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Congo Siasa

A blog on Congo, its politics and tribulations. Edited by Jason Stearns.

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By ELISABETH CAESENS and JASON STEARNS There will be flurry of diplomatic activity on the Congo in coming days. Tomorrow (Thursday), the International Contact Group for the Great Lakes Region––a conclave of important donors and diplomats––will meet in The Hague to discuss, among other things, what to do about the

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“We reject any notion of a third dialogue with Kabila!” Was the verdict of Felix Tshisekedi, the leader of the main opposition coalition in the Congo. This is now emerging as the consensus among what is usually a fractious civil society and opposition: no more talking with Kabila. At the

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This week, a Board of Inquiry commissioned by the United Nations Secretary-General submitted its final report into the murder of Michael Sharp and Zaida Catalán, two members of the UN Group of Experts who were assassinated in the Kasai region on March 12, 2017. The report, which is confidential but

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In the wake of a tragedy, it can be tempting to point fingers, establish blame, and move on. That’s what appears to be happening with the murders of UN investigators Michael Sharp and Zaida Catalan. Over the past week, the New York Times has published an article highlighting the “complicity”

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Last week, we published our second nationwide public opinion poll with BERCI. In contrast with the first one, where we polled over 7,500 people in person, this poll was our first attempt to conduct a telephone poll. (For the polling nerds out there, we were able to do this reliably because we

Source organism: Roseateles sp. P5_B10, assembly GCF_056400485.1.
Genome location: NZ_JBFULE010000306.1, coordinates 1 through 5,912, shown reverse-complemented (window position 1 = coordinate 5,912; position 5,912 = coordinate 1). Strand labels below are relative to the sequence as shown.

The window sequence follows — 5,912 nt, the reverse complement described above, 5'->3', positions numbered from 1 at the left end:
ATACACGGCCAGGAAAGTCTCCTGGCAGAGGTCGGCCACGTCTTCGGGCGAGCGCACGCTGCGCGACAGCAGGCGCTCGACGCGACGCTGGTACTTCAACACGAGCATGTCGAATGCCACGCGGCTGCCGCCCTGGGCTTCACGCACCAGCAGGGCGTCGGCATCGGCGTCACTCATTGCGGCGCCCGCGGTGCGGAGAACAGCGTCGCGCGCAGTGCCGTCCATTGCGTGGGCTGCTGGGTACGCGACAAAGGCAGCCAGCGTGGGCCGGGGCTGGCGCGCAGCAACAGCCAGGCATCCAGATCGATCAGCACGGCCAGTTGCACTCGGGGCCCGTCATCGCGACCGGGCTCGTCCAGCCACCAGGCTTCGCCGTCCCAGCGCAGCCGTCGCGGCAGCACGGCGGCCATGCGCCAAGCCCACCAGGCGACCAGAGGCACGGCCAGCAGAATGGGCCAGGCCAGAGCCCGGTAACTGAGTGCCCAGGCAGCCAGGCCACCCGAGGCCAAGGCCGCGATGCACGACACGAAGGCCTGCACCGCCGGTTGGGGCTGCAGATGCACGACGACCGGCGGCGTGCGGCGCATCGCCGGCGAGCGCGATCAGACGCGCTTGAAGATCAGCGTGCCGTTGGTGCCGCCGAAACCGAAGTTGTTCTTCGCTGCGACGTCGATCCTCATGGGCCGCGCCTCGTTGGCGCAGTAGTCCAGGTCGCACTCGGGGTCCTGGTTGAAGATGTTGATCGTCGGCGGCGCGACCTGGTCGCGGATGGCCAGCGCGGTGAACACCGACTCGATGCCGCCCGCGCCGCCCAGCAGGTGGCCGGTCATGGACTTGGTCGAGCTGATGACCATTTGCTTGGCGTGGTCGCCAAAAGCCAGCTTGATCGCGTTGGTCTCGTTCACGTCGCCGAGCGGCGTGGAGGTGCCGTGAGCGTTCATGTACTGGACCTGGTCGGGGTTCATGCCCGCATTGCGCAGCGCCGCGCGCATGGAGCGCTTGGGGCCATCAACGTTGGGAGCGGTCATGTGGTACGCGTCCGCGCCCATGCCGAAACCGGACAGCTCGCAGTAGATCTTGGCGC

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If political elite opinion is anything to go by, free and fair elections may not happen any time soon in the Congo. Today, the government of prime minister Bruno Tshibala was announced, and it included several former opposition stalwarts who had been holding out for years against Kabila. Now, as the opposition

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The New Year’s Eve deal between the opposition and the government was made possible by a rare trifecta: concurrent pressure by Congolese in the streets, a relatively united political elite, and a hawkish donor community. Now, however, the New Year’s Eve deal is being unraveled by the nomination of Bruno

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Maman Sambo Sidikou, the head of MONUSCO, and Pierre Lumbi, president of the council of elders of the Rassemblement. Radio Okapi
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Is the New Years’ Eve deal dead? In the final hours of 2016, the Catholic bishops had brokered an agreement between the Congolese opposition and President Kabila’s negotiators, forging a unity government led by the opposition and an oversight committee (the Comité nationale pour de suivi de l’accord, CNSA) also led by

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Kinshasa, 10 April, 2017. Radio Okapi/Ph. John Bompengo
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Alexander Hamilton and James Madison famously argued that factions were one of the greatest dangers to American democracy. This week, we learned of the Congolese analogy––in contrast with the American variety (in the 18th century), Congolese factionalism sprang from the elites, as President Kabila continued to peel off former leaders of the

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Reading the preamble to United Nations mandates is always an exercise in lawyerly surrealism. That of MONUSCO, the UN peacekeeping operation in the DR Congo, is no exception: “Reaffirming the basic principles of peacekeeping, including consent of the parties, impartiality, and non-use of force,” it starts off, continuing in the

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